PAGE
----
To recognise and explain a
Maths is exciting!!!!!
It links to the
It is not
just ‘made up’?
Many of our
ancestors have been
theories for millions
Have you ever wondered how many
spirals a sunflower centre has?
Well, it is all to do with a number sequence which was
discovered over 8000 years ago by an Italian mathematician
called Leonardo Fibonacci.
He discovered this number sequence
0 1 1 2 3 5 8 13 21
What are the next numbers in this
Can you work out the rule for this
How can we record our findings?
The next numbers are
34 55 89 144 233 377 610 987 1597
So what is the rule?
This number sequence is called
Ok, so how does this link to sunflowers
On many plants, the
number of petals is
a Fibonacci number
and the seed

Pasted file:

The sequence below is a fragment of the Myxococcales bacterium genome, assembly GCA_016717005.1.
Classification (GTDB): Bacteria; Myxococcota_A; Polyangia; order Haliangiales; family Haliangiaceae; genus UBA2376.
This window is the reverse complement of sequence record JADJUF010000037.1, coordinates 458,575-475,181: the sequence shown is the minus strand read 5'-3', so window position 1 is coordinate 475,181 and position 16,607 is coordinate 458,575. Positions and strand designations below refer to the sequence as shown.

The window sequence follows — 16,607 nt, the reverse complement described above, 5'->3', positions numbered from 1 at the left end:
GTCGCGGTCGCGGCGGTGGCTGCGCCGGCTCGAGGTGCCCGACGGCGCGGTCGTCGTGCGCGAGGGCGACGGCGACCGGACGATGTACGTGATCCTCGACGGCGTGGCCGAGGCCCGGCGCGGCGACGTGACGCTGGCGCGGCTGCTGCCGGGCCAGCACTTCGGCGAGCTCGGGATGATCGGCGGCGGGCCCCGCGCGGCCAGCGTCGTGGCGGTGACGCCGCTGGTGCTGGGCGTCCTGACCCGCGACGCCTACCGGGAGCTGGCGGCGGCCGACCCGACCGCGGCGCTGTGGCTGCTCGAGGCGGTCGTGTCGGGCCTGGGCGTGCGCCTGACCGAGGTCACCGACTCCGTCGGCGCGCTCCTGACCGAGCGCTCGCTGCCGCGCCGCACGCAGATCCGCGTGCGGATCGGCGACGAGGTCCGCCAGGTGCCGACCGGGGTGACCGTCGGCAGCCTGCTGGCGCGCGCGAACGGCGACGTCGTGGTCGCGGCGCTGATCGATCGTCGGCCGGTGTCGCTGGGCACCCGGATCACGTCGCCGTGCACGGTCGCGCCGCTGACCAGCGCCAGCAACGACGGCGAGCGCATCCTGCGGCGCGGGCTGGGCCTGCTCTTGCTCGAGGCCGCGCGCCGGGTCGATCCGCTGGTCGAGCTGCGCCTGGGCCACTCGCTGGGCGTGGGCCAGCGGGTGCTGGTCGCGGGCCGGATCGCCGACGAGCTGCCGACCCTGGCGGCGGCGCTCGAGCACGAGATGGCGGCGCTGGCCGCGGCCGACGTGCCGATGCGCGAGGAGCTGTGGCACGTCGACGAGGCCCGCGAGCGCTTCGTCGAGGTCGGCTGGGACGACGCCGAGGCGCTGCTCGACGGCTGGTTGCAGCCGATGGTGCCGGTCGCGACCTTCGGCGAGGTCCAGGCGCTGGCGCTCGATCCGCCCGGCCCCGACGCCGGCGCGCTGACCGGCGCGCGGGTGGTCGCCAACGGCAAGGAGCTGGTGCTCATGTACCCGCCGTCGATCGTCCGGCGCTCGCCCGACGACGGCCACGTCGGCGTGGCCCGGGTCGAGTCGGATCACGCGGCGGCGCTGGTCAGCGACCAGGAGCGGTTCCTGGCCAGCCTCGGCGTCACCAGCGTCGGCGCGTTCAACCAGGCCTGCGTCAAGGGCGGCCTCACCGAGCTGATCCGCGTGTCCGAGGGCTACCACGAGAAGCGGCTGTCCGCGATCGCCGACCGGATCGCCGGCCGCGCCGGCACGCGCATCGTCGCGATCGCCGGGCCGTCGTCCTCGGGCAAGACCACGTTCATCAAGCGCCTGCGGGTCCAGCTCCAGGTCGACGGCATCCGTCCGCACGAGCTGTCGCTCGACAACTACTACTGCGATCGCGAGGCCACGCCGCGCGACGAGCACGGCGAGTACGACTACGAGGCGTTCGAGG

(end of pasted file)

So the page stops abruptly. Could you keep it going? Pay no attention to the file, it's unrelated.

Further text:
sunflowers has a
Put a line under any number in the
sequence. Add up all the numbers above
What do you notice?
Is this true every time?
How can we record our results?
Steps to success
•Work co-operatively with your
•Read the problem carefully;
•Think of a logical way to calculate
•Ask for help if unsure
Take any three numbers in the sequence.
Multiply the middle number by itself.
Then multiply the first and the third
Try this a few times.
Do the answers have something in
Are there any numbers that do not fit
Tip: Use a
Fibonacci’s number pattern can also be
seen elsewhere in nature:
•with the rabbit population
•with snail shells
•with the bones in your fingers
•with pine cones
•with the stars in the solar system
If you have time tonight
Google Fibonacci and see
where else his number